January 9, 2020 – Steven Soderbergh's latest film is a lively and darkly comic exposé on the widespread practice of money laundering and illegal tax havens. This particular story is based on the Panama Papers and the the Wang Lijun incident in China, but this kind of thing still goes on. Such scandals are even enveloping the White House.
Meryl Streep stars as Ellen Martin, a widow who is cheated out of a wrongful death settlement because an insurance company turns out to be a worthless shell company organized by a corrupt Panamanian law firm run by Jürgen Mossack (played by Gary Oldman) and Ramón Fonseca (played by Antonio Banderas). Mossack and Fonseca open the film with a fanciful explanation of how money works, and they pop up periodically in the film to explain shell companies and illegal tax shelters.
Ellen Martin becomes obsessed with how such a thing could happen with the insurance company. Then she is again the victim of a similar scheme when some shady Russian businessmen steal a Las Vegas real estate deal out from under her. She begins to do her own investigation, tracking down Mossack and Fonseca in Panama, where they have created over 200,000 shell companies in countries like the Bahamas, the British Virgin Islands. They even had offices in Wyoming, Nevada and Florida.
The movie includes two other subplots which also involve illegal tax havens and shell companies. One is the Wang Lijun incident where a shady English businessman (played by Matthias Schoenaerts) is poisoned by a Chinese woman (played by Rosalind Chao) he was trying to extort. The whole affair backfired, causing a major political shakeup and scandal in China.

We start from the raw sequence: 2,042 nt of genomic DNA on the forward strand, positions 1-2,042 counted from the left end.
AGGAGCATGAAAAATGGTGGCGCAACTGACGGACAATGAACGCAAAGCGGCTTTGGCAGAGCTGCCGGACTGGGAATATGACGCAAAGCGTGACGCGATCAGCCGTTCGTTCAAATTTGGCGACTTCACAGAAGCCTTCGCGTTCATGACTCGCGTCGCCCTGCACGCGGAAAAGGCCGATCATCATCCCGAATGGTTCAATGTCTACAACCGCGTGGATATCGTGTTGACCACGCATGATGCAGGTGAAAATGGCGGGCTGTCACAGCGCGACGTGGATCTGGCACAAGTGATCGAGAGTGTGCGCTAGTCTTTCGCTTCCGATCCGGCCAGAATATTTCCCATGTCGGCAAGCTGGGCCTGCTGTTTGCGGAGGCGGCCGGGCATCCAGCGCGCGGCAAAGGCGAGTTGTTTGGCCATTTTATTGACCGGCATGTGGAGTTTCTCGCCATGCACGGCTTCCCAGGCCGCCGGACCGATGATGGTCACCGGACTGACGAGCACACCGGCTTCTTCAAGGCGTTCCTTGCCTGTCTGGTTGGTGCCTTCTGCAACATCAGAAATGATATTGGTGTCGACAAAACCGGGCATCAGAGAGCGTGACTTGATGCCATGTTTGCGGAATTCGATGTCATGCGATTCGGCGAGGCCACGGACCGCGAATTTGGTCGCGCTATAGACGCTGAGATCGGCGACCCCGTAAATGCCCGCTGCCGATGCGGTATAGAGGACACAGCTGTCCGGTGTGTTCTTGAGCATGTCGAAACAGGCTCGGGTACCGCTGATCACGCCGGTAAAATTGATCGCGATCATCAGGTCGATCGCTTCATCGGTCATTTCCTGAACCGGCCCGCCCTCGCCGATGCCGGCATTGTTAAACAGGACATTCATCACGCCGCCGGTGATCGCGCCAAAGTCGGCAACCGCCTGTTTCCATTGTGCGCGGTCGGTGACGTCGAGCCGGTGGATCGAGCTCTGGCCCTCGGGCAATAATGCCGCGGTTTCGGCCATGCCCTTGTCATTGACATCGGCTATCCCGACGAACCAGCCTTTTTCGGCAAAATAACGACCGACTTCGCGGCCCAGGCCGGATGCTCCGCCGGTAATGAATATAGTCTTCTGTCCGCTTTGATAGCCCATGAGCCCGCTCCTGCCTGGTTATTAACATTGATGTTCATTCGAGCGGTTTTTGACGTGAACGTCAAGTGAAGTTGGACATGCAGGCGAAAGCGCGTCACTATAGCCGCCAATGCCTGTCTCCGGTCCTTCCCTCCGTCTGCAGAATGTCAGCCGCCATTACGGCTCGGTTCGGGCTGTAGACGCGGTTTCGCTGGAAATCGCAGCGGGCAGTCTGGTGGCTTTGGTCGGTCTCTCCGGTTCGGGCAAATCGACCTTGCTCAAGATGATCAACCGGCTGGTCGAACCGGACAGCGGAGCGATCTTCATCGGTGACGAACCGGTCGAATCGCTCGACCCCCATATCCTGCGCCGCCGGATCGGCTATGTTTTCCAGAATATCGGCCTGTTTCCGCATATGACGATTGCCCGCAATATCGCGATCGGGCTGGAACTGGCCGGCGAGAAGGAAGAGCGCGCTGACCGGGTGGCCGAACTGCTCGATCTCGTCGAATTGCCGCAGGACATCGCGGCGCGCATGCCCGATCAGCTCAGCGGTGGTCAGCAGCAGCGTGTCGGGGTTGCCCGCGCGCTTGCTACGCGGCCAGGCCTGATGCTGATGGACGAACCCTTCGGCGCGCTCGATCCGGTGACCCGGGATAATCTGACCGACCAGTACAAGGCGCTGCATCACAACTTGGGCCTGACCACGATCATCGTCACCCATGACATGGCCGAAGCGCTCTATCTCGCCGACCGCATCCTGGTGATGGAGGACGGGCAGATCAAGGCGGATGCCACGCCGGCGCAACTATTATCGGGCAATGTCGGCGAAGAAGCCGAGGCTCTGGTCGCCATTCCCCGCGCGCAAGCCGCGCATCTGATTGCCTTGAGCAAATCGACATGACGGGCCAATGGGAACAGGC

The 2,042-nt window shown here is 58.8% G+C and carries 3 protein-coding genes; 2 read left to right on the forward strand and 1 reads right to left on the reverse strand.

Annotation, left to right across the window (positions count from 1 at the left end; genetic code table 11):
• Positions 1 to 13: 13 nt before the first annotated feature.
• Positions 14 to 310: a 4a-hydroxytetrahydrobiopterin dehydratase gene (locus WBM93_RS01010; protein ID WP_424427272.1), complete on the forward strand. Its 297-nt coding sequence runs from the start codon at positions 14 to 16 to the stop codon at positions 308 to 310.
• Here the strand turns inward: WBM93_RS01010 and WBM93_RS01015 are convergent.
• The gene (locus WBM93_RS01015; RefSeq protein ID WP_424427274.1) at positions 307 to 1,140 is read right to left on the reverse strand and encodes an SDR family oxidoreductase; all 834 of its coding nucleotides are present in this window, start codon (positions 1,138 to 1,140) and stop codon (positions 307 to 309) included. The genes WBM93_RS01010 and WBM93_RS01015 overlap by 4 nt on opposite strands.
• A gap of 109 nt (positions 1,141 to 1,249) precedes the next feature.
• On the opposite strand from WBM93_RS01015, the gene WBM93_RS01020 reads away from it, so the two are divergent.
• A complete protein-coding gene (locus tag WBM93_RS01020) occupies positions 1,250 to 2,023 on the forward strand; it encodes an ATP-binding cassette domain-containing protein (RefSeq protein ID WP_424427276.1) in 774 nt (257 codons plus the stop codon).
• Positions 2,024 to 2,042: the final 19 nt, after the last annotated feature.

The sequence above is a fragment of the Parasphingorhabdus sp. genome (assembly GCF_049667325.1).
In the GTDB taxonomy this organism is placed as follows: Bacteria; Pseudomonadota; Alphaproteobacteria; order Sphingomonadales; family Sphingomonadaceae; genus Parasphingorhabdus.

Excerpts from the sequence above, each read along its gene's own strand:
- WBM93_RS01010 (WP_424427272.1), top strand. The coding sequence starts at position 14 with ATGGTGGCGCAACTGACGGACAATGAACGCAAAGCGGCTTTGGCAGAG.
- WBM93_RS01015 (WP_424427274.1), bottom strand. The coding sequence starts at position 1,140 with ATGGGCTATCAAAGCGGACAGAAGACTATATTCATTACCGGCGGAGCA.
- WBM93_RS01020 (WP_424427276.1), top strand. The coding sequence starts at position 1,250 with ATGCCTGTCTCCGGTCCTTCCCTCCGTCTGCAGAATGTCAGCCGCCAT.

The other subplot involves a wealthy African businessman (played by Nonso Anozie) who uses a shell company to bribe his own daughter (played by Jessica Allain) into keeping secret his extra-marital affair with a younger woman. The plot blows up in his face. His wife (played by Nikki Amuka-Bird) and daughter end up at the Panama office of Mossack and Fonseca, where they learn the truth about the shell companies they own.
Like the movie “The Big Short” (2015) the fourth wall gets broken frequently in this film, as the actors, particularly Banderas and Oldman, turn to the audience to explain complex financial arrangements. At the end of the film, Streep reveals a second character she has portrayed in the movie, but stepping out of character, and out of her concealing wig and makeup to tie these shady financial dealings into political campaign finance reform.
Like “The Big Short,” this film blows the lid off of corruption infecting global financial markets, but it also shows the real life consequences of this corruption. Like the real life Mossack and Fonseca, the fallout from the Panama Papers, Operation Car Wash and ongoing investigations in Brazil, the United States and elsewhere, parts of this movie are based in fact, and this global scandal continues to unfold up to this very day. This film rates a B.
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